Consumers are busy shoppers and don’t have time to read detailed fine print about the food they want to buy. To eliminate this frustration, companies are now using simple, bold colors and easy-to-read print and fonts. This focus on simplistic-yet-informative labeling and packaging is a hot trend in packaging design. “It helps highlight the product’s value and does not overpower customers with graphics,” states Bizongo. “Keeping the design simple not only makes the packaging look clean but also reduces the cost.”
5. Smart packaging.
Technology can now be embedded directly into packaging to provide the consumer with more convenience, security, and information—for example, NFC chips, QR codes, or smart labels can be scanned and read with a smartphone. Smart packaging can also track key features such as pH, temperature, and fermentation to ensure products remain high quality for consumers. Another innovation in packaging security features is traceability—tracking product flow from manufacturer to consumer and observing consumer behavior can also help with demand planning and supply chain optimization.
6. Augmented reality (AR).
Packaging can now interact digitally with consumers through augmented reality (AR) to provide security, product information, or entertainment. A recent study by Kezzler, a mass serialization firm, reveals that from 2016 to 2019, year-over-year growth in interactive packaging is 120%. “2020 is going to be a big year for AR-enabled and connected packaging,” said David Mather, senior marketing manager for Zappar, an AR firm. “Grab a smartphone and you can turn packaging into a digital discovery channel by increasing transparency about product provenance and ingredients, or creating meaningful moments of assistance, while driving purchase intent, loyalty, and repeat sales.”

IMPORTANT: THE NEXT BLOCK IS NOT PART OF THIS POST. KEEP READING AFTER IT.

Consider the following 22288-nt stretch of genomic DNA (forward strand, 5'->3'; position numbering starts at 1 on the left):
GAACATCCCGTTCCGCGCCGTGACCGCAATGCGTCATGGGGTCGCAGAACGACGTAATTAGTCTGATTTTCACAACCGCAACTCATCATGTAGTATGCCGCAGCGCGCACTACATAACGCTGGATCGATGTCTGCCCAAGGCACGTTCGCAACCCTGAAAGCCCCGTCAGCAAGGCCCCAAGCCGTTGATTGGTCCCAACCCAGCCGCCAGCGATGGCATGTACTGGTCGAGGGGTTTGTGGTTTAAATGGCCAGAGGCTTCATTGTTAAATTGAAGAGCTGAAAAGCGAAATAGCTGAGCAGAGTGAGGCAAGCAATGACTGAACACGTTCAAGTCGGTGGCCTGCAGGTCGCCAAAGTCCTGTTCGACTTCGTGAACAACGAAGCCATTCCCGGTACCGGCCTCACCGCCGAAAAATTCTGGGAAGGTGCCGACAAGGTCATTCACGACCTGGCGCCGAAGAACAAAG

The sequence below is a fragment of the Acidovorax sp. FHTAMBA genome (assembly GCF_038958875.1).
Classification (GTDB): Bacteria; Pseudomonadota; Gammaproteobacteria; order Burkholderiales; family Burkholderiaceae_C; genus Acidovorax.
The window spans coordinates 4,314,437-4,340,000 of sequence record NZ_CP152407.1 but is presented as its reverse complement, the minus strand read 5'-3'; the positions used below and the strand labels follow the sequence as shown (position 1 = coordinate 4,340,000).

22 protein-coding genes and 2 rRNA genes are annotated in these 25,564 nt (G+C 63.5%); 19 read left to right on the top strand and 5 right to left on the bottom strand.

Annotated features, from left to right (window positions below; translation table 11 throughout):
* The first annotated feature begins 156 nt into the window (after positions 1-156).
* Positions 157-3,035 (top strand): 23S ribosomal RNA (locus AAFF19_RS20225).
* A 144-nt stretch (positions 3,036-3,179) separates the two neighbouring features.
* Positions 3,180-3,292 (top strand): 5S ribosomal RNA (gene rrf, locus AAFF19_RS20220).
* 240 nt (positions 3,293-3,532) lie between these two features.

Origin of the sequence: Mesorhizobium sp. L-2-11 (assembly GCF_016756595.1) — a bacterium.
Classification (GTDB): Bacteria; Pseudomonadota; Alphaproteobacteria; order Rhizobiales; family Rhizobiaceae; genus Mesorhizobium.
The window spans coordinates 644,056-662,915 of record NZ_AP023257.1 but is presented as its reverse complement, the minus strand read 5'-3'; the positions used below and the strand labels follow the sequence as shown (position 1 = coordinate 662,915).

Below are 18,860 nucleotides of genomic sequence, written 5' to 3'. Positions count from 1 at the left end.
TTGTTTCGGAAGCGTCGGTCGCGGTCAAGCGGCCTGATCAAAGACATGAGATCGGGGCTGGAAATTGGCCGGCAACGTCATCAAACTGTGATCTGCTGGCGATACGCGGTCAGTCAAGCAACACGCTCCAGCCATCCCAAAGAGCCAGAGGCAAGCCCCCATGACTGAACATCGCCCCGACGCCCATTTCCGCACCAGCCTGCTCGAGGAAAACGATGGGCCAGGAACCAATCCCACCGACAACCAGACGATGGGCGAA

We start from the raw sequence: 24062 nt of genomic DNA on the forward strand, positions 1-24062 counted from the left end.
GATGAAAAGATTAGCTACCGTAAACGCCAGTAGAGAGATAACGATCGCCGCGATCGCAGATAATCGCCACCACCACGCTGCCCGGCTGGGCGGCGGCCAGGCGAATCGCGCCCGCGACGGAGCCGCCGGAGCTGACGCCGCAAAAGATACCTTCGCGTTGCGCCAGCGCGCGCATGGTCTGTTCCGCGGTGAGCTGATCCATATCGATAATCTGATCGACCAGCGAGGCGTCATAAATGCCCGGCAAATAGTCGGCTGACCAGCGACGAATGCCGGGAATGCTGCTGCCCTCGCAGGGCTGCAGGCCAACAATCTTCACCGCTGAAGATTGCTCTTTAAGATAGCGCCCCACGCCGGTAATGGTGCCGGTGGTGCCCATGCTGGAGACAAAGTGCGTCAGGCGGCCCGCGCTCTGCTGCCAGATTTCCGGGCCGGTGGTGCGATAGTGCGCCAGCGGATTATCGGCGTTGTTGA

7. Increased portability.
Many consumers eat on the go—to and from work, between appointments, etc. In response, proactive food and beverage manufacturers are meeting this need by creating portable packaging solutions that are easier to carry, use, or even consume. For example, McDonald’s has designed packaging just for cyclists that allows them to hook their meal on the handlebar; Dunkin Donuts, one of the world’s leading coffee chains, has developed a coffee cup top that is molded to carry condiments; and VitaPack offers paper-based packaging that lets you easily carry 1kilogram of fruit.
A Delectable Future
As consumers become increasingly particular about the food and beverages they purchase, manufacturers must think beyond the traditional packaging systems that provide the basics of safe delivery and consumption. They must be tuned into the ever-changing preferences of their customers and be ready to meet their expectations in order to maintain, or expand, their market share.
“Today it is the consumer who is largely driving consumer packaged goods choices,” states PKG. “Many factors have contributed to this, including increased concern for sustainability and the explosion of e-commerce. As the retail landscape continues to shift, food and beverage packaging will have to accommodate changes to protect brand integrity.”
Some opinions expressed in this article may be those of a contributing author and not necessarily Gray.